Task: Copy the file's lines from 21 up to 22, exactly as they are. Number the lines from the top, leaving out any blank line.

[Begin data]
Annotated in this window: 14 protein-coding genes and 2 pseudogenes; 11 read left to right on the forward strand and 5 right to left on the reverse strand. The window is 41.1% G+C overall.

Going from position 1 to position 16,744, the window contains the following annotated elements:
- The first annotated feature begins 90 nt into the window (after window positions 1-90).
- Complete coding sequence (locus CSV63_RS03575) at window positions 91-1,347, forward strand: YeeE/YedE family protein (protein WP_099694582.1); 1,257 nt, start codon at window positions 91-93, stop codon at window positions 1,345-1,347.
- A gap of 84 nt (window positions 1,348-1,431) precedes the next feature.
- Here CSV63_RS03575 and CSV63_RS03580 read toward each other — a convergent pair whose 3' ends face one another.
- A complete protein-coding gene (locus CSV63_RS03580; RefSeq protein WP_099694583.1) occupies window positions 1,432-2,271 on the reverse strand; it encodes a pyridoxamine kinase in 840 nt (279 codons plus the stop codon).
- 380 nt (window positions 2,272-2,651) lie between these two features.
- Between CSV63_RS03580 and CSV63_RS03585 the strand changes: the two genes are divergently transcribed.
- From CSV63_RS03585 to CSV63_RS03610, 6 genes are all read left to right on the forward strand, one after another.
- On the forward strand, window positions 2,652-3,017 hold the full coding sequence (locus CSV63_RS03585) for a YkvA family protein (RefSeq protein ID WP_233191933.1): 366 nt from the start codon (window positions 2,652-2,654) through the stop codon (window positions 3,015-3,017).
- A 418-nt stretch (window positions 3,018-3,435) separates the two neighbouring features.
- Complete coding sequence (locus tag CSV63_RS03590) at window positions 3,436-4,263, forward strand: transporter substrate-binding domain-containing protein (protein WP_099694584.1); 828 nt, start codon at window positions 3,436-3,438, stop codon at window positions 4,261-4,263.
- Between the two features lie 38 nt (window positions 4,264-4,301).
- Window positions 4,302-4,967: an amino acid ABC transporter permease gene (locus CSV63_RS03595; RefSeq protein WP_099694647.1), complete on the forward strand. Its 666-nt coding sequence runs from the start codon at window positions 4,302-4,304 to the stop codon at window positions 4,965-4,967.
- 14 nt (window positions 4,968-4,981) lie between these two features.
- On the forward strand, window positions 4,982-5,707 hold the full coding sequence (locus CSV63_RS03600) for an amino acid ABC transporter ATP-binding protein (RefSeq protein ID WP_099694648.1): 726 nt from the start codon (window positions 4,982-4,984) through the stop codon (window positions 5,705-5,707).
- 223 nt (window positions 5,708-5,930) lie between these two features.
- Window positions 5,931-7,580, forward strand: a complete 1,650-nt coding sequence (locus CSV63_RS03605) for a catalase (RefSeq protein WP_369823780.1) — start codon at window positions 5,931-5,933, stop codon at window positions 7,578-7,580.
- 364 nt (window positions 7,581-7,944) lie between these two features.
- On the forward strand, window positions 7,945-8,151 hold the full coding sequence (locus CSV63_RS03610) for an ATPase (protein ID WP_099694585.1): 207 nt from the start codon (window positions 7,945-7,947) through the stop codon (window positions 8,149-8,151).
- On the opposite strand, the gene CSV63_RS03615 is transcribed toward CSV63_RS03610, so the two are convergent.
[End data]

- On the forward strand, window positions 7,945-8,151 hold the full coding sequence (locus CSV63_RS03610) for an ATPase (protein ID WP_099694585.1): 207 nt from the start codon (window positions 7,945-7,947) through the stop codon (window positions 8,149-8,151).
- On the opposite strand, the gene CSV63_RS03615 is transcribed toward CSV63_RS03610, so the two are convergent.